Schnalle: It’s like, where do you put that extra hour?
Curotto: It’s kind of hardcore, but it’s business.
Xepoleas: I think you have to run it like a business, but I think you teach about twice as much as I do [to Curotto]. I think you can make a great living at it just depending on how much you’re willing to teach, but I think the ticket for all of us is to teach — for me, I manage, I perform, I record, I write books and …
Richardson: Doing a lot of things …
Xepoleas: To be able to do a lot of different things, to put it all in the pot, it makes it more exciting. I actually limit my teaching to 20 hours a week because I wouldn’t be able to do the other things that just make me happy as a person. I used to teach more and, for me, personally, it was too much — I lost the passion for teaching.
Schnalle: I can remember saying this, “If I could just pay my bills playing music, I’d be a happy man.” And on that level I just have to take stock and say, ’Dude, you did it.’ I’m certainly not rich but I’m happy doing what I’m doing and paying my bills.

DRUM!: Do students seek you out because you’re known for a specific drumming style?
Schnalle: I’d say it’s like 50/50. Some of the adults are like, “I shouldn’t have given it up when I was in high school,” and they come and they want to go back to it. But the older students will come to me because they’ve developed it to a certain level and have heard me play or whatever. Then there are junior high or younger kids that — even though I give them a CD — have no clue what I do or how I play outside that room where I spend that half hour with them.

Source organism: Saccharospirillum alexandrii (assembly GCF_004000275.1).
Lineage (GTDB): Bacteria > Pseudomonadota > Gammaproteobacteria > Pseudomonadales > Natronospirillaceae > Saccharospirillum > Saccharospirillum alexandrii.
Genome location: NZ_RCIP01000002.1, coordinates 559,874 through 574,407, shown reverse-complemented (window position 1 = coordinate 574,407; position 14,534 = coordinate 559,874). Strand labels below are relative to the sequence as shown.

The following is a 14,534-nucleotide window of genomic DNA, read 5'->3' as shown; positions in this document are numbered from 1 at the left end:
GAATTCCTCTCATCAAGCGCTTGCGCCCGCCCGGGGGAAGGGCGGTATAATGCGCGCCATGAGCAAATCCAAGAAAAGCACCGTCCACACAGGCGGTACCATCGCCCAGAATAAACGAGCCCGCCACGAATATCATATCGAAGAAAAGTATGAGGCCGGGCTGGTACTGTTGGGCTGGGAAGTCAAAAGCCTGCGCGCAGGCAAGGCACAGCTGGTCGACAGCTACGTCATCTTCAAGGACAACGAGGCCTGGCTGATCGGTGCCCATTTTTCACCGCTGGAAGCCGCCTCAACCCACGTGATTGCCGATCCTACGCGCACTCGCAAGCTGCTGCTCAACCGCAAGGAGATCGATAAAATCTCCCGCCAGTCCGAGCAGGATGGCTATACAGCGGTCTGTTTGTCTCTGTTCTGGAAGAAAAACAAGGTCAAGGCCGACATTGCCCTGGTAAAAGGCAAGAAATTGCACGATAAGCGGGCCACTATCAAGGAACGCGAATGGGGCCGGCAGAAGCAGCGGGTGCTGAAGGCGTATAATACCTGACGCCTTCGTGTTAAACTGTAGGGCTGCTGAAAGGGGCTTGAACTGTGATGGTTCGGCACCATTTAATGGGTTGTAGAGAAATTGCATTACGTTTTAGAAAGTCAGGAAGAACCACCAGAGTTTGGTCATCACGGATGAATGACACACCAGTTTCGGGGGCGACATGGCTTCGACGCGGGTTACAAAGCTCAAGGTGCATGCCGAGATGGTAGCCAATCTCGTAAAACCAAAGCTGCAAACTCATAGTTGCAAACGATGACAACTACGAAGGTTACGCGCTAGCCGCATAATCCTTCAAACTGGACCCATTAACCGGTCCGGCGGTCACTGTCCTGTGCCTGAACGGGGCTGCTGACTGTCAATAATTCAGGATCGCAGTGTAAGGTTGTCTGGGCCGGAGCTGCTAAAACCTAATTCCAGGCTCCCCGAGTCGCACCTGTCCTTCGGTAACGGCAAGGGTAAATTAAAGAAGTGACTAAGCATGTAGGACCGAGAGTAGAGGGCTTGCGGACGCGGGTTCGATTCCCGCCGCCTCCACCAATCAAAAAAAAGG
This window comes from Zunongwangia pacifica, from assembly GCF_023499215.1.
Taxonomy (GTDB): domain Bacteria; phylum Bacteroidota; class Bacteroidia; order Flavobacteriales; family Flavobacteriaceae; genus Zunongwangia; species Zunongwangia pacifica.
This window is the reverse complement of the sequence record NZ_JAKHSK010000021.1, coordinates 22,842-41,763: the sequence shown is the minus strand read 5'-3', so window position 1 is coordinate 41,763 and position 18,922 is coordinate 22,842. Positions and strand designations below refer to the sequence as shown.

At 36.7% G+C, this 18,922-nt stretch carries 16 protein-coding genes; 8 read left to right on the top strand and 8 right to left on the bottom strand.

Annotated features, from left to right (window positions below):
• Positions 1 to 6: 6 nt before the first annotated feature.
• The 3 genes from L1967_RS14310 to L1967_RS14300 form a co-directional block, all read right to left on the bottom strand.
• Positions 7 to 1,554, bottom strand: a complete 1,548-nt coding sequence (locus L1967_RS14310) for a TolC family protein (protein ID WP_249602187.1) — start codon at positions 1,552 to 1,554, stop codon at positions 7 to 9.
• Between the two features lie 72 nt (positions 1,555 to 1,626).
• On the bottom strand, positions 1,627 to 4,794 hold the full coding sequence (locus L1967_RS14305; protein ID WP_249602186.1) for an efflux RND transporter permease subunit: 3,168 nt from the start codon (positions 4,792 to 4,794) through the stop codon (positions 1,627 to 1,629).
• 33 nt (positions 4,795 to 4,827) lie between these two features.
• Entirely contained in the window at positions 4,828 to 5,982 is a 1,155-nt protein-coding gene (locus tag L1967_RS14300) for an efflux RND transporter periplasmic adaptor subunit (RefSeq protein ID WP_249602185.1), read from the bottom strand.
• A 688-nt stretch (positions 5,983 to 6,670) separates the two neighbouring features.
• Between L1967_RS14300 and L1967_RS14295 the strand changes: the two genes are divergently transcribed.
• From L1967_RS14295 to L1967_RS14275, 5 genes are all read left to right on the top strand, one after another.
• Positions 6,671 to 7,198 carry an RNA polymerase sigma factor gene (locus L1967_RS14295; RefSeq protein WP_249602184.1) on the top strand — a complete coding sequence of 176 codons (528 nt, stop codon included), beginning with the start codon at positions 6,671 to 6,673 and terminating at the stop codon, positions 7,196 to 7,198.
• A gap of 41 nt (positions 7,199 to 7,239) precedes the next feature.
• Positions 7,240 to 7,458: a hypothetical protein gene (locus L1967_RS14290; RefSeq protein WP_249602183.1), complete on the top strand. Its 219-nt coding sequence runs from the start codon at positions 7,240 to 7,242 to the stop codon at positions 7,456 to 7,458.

Richardson: I think it’s about 50/50 for me, too. Some people might come because they know the reputation or they want to play rock music mostly. And then there is the other half that it’s just geography. It’s like you’re the person in the area that gets recommended a lot and, you know, little kids don’t care. Anybody can be teaching them a paradiddle. I think it’s just having a positive experience for them when they’re there and kind of just being focused, right?
Curotto: That’s an excellent point. I tell older students, “Look, you’re the CEO of whatever company you’re at, I know this is your ’golf,’ so you’re not trying to get in a band by next week. Do what you can, we’ll have fun.”
Richardson: Right.
Schnalle: At first I expected students to have the same passion I had. Then I realized everybody comes at it with a different level. I had a cat, years ago, after like six lessons we’re trying to play eighth-notes in time with the metronome and it was not even close, and I eventually had to say, “This may not be for you.” We were really trying hard and it wasn’t happening. But I bit my tongue and then months later he would come in so gleeful, and so happy like, [imitating a student who is totally stoked] “I got through this Stones tune this week …” [Appreciative laughter from all]